By Robert Paulson
I stumbled up the carob-colored wooden stairs of Kvartira 44. Head already pounding, the still drunk hangover of a Tuesday afternoon binge. The Armenian cab driver, decked out in provincial mafioso attire, had overcharged me on my trip to Malaya Yakimanka; a glint of treachery in his raven eyes.
Wet jeans clung with grit and grime to my ankles like a needy child saying ‘daddy, don’t go.’ And just like with a child, I held myself against the wall and attempted to peel them off my legs, one after the other with alternating heels.
Standing in that faux Soviet-style apartment hipster shit hole, airy notes of a warbled soprano cascaded down stairs on the backs of piano-key skis. She sounded like Regina Spektor. All mock-cute Russian girls behind a piano were Regina Spektor. I hope this iteration of Lilith Fair fare trips down the stairs with her piano clanging in hot pursuit of her spine.
This I would have to endure. I rarely come to Russia; my work at RIYF’s New York bureau left me fighting dragons in the very heart of their lair; New York, the godless land which would soon be swallowed by fire and then the sea. Rarely did a truth seeker bask in the halcyon glow of Moscow. The diaphanous house that Putin has built left little room for dirt or skeletons. But then I heard a rat had come to town. And I was here to corner that rat. Having read the wise words of Putin, I was prepared to face the fury of this vile rodent. Lions like myself are used to dealing with far more dangerous vermin.
I turned right at the top of the stairs. And there he was, in the back. Wavy locks of hair the color of an LA beach ashtray stuck to his face; slowly wrapping around his wire-rimmed glasses like golden creeping Jenny. Dishevelled, hipster chic with a neocon heart. I had dreamed of this moment, it seems, for forever. The shill of shills, the grey cardinal of the information war against Russia: Peter Pomeranian. He lazily turned his head towards me in that aloof British way before beckoning me over. I stepped toward him, looked at what was probably the 5th double cognac of the night already half-drunk. I wanted to pick up that amber elixir and smash him over the head with it. But first, answers.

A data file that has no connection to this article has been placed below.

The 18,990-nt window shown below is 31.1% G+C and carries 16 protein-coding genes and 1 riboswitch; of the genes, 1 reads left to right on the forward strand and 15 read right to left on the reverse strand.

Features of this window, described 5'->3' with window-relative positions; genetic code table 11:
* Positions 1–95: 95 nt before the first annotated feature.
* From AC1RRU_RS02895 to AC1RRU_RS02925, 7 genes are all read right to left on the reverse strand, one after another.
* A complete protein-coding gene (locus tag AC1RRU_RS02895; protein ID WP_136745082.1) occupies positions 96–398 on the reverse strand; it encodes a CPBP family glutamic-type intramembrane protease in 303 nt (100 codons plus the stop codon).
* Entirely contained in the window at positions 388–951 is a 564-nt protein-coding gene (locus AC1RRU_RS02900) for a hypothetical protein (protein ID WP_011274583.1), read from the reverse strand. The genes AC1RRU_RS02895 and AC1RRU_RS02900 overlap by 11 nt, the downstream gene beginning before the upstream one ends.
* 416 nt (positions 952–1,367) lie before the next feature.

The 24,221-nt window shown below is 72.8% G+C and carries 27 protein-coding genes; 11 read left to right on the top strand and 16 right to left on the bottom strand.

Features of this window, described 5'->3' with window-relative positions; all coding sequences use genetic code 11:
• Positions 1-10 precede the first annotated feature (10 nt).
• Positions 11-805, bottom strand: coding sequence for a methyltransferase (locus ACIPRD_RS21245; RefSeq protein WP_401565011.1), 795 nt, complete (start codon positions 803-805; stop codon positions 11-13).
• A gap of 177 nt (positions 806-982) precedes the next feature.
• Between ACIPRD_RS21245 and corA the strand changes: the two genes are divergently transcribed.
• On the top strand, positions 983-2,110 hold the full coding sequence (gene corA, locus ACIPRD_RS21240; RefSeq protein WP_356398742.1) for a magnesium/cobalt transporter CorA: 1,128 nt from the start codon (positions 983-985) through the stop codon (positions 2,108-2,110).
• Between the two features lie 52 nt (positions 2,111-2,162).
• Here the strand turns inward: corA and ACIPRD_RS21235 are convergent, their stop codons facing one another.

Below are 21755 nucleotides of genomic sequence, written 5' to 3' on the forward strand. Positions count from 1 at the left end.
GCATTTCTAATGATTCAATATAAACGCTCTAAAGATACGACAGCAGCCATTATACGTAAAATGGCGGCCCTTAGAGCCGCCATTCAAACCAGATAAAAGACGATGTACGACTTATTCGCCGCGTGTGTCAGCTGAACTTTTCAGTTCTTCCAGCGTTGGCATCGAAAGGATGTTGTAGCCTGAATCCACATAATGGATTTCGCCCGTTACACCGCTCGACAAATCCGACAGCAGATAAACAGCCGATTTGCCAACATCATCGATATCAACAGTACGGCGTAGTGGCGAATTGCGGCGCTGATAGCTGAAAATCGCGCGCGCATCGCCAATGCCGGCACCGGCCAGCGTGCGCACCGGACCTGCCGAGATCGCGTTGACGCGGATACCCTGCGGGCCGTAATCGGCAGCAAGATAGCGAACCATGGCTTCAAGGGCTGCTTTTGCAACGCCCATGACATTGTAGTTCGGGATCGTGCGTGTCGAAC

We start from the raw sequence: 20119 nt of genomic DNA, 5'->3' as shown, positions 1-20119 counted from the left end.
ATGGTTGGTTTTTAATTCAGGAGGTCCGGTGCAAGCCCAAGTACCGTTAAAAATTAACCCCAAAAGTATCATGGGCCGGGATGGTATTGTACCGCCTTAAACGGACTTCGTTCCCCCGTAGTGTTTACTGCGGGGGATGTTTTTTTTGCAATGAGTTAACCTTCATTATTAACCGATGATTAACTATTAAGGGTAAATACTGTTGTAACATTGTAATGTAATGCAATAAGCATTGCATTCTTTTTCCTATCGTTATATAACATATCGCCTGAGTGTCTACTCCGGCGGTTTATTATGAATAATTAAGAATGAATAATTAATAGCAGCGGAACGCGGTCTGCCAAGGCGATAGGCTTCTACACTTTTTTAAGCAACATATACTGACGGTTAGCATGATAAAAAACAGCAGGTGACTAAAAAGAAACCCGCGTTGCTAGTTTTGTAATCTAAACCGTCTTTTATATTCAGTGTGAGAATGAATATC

“I’ve been waiting for you Robert, please, sit.”
Without a word, I sunk into the chair, my pulse a not-so-happy hardcore bmp of pure rage; my bloodshot eyes enraged to the point of stigmatic tears.
The bric-a-brac of the hipster hell swimming around my head. Something was off. Another drink perhaps…
“It took me a long time to find you Peter,” I said.
“And yet here I’ve always been,” Pomodoroean replied with a knowing wink, as if his buoyant balderdash was somehow charming or clever.
“You won’t charm me with that bullshit Pomegranatzev, I want answers. Why Peter, why did you do it?”
“Do what” he said with an aloof voice, glancing over his shoulder as if scouting out an escape route, lest he be forced to pounce. But I had him trapped in the corner of this cramped 5th columnist gin mill. I could almost hear the double-time beat of his rodent heart.
“Write those lies Peter, those fucking lies! Every asshole from here to New York is on your fucking unreality trip. You’ve made half the world believe the Third Rome is some gigantic vaudevillian show, while those sodomites back in the West dream of setting the seven hills on fire. Why did you do it Peter, who payed you? Tell me, who!” I screamed, slamming my quivering fist on the table.